types = {'DATA_TYPE_1', 'DATA_TYPE_2'}

line = "ALL VALUES BELOW ARE DATA_TYPE_2 AND DATA_TYPE_1, RESPECTIVELY";


Let's use a regex that will split the line up into individual words.

import re
word_re = re.compile(r'\w+')


Now, what we want to do is extract all the words from the line, keeping only the ones that represent the types we are looking for, keeping the words in the order they were in the line:

order = [word for word in word_re.findall(line) if word in types]

>>> order
['DATA_TYPE_2', 'DATA_TYPE_1']


Or, with your updated question, it looks like there aren't commas or other punctuation to get in the way of a simple line.split(), so we can omit the regular expression:

types = {"achiral", "chiral"}
line = "OTHER COLUMN HEADER  achiral  chiral"
order = [word for word in line.split() if word in types]

>>> order
['achiral', 'chiral']


If you produced this, it is quite clear what the field order is. If you also maintained a list of all the types which have been found, adding new types as they are found, when the list size reaches the number of types (2) then you've encountered all (both) of the types.

def determine_data_type(text, found):
found.extend(word for word in text.split() if word in types)
return len(found) == len(types)

types = {"achiral", "chiral"}
line = "OTHER COLUMN HEADER  achiral  chiral"
found = []
all_found = determine_data_type(line, found)

>>> found
['achiral', 'chiral']
>>> all_found
True


Enums

Using strings to represent data types is awkward. When you have a finite set of named items, enum should be the tool you reach for.

from enum import Enum

Type = Enum('Type', 'ACHIRAL CHIRAL')

def determine_data_type(text, found):
found.extend(Type[word] for word in text.upper().split() if word in Type.__members__)
return len(found) == len(Type)

line = "OTHER COLUMN HEADER  achiral  chiral"
found = []
all_found = determine_data_type(line, found)

>>> found
[<Type.ACHIRAL: 1>, <Type.CHIRAL: 2>]
>>> all_found
True


Being able to use Type.ACHIRAL or Type.CHIRAL as named constants in your program, instead of using strings which can be mistyped, will result in safer and faster programs.

From comment:

Let's say that the keywords I am looking for are not exactly always the same. Instead of just chiral and achiral the words I am looking for could also be chirality and achirality or chiral and not chiral or chiral and a-chiral. With these two keywords it's hard to come up with examples, but in the case where maybe it's more difficult to keep a list of finite set of words to look for but the keywords all have a similar 'root' word, how would you modify your approach?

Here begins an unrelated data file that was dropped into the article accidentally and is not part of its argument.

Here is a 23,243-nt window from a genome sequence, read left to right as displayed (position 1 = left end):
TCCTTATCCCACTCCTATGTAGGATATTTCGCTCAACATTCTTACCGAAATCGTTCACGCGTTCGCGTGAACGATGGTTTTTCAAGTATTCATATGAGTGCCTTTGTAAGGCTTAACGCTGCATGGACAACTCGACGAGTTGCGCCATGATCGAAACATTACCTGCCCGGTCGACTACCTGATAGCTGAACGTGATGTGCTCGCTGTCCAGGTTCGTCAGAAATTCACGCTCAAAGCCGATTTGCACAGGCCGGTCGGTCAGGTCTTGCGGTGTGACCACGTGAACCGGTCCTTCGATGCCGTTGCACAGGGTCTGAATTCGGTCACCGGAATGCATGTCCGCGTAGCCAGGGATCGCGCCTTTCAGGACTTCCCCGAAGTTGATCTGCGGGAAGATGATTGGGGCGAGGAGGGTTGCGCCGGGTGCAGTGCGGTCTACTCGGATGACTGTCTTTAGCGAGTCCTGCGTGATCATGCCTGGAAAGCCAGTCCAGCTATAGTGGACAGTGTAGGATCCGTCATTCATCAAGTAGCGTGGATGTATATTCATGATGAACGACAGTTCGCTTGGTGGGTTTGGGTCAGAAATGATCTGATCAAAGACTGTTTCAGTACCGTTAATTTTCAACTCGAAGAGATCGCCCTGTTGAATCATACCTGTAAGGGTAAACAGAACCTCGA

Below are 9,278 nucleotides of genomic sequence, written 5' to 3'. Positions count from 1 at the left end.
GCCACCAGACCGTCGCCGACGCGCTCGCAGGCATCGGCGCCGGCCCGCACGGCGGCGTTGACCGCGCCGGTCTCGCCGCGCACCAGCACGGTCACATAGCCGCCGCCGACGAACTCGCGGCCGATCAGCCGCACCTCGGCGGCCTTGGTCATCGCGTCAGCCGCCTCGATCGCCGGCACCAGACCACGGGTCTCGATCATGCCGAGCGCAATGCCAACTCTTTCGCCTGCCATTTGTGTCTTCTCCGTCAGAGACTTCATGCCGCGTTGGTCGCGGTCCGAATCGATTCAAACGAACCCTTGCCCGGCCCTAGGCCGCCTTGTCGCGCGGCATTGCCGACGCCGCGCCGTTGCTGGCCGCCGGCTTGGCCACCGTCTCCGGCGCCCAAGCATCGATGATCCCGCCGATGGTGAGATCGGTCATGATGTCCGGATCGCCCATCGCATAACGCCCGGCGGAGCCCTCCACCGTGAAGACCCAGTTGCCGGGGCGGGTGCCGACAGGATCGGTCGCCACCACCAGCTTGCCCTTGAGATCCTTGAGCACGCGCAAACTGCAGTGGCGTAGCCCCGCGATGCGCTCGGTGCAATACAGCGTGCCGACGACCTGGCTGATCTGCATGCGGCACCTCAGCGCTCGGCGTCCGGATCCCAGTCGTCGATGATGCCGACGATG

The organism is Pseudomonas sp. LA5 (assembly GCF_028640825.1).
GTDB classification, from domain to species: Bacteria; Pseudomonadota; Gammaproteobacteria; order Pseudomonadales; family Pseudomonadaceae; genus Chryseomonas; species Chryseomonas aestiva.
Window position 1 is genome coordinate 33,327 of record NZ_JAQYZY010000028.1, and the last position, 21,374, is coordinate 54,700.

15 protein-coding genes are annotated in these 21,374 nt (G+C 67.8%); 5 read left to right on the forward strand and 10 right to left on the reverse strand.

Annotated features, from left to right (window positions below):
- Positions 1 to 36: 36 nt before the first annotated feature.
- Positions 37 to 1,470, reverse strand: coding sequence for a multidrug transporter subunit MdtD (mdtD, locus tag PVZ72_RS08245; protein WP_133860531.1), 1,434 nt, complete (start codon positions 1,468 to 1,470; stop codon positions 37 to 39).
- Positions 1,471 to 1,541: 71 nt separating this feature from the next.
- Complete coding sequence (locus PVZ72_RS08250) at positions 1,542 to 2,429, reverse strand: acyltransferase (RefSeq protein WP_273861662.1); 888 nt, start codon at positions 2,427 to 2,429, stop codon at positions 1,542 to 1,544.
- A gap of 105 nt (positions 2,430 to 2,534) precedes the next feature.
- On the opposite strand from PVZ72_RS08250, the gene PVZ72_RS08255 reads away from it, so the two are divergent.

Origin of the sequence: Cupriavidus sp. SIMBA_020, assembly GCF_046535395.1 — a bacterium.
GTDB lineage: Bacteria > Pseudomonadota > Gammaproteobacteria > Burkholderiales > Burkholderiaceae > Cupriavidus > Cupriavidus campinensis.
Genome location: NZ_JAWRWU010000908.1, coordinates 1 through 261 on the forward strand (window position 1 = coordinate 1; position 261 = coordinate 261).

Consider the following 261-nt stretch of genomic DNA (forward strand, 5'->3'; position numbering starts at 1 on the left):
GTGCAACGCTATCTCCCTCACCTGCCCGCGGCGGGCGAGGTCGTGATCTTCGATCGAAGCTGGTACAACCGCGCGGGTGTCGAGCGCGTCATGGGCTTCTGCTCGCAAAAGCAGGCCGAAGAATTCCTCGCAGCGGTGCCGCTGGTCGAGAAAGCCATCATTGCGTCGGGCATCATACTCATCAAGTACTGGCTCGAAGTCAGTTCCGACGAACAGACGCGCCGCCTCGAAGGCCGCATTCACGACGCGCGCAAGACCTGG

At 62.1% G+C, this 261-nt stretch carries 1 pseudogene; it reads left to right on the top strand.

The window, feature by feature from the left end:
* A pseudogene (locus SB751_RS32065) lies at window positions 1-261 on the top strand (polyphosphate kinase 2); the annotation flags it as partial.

With chiral/chirality and achiral/achirality, you could just use the Enum type's ability to have type-aliases.

from enum import Enum

class Type(Enum):
CHIRAL = 1
ACHIRAL = 2
CHIRALITY = 1
ACHIRALITY = 2

def determine_data_type(text, found):
found.extend(Type[word] for word in text.upper().split() if word in Type.__members__)
return len(found) == len(Type)

line = "OTHER COLUMN HEADER  achiral  chirality"
found = []
all_found = determine_data_type(line, found)

>>> found
[<Type.ACHIRAL: 2>, <Type.CHIRAL: 1>]
>>> all_found
True


len(Type) == 2 because there are only two enum values, but len(Type.__members__) == 4 because there are 4 names for those two values, so you can safely use variants of the name.

For not chiral or a-chiral, you'll have to use a regex that detects the whole term, with spaces and/or special characters.

regex = re.compile(r"(?i)\b(not |a-|a)?chiral(ity)?\b")

for term in regex.findall(text):
...


You can't use Type[term] to map those terms to the Type(Enum) directly, since the enum identifiers can't have spaces or special characters. But you could create your own dictionary to map the terms to the enum types.

Types = {'not chiral': Type.ACHIRAL,
'a-chiral': Type.ACHIRAL,
...
}

• I learned a lot from this. Thank you! I have a follow up question - let's say that the keywords I am looking for are not exactly always the same. Instead of just chiral and achiral the words I am looking for could also be chirality and achirality or chiral and not chiral or chiral and a-chiral. With these two keywords it's hard to come up with examples, but in the case where maybe it's more difficult to keep a list of finite set of words to look for but the keywords all have a similar 'root' word, how would you modify your approach?
– Jinx
Feb 28 '20 at 15:29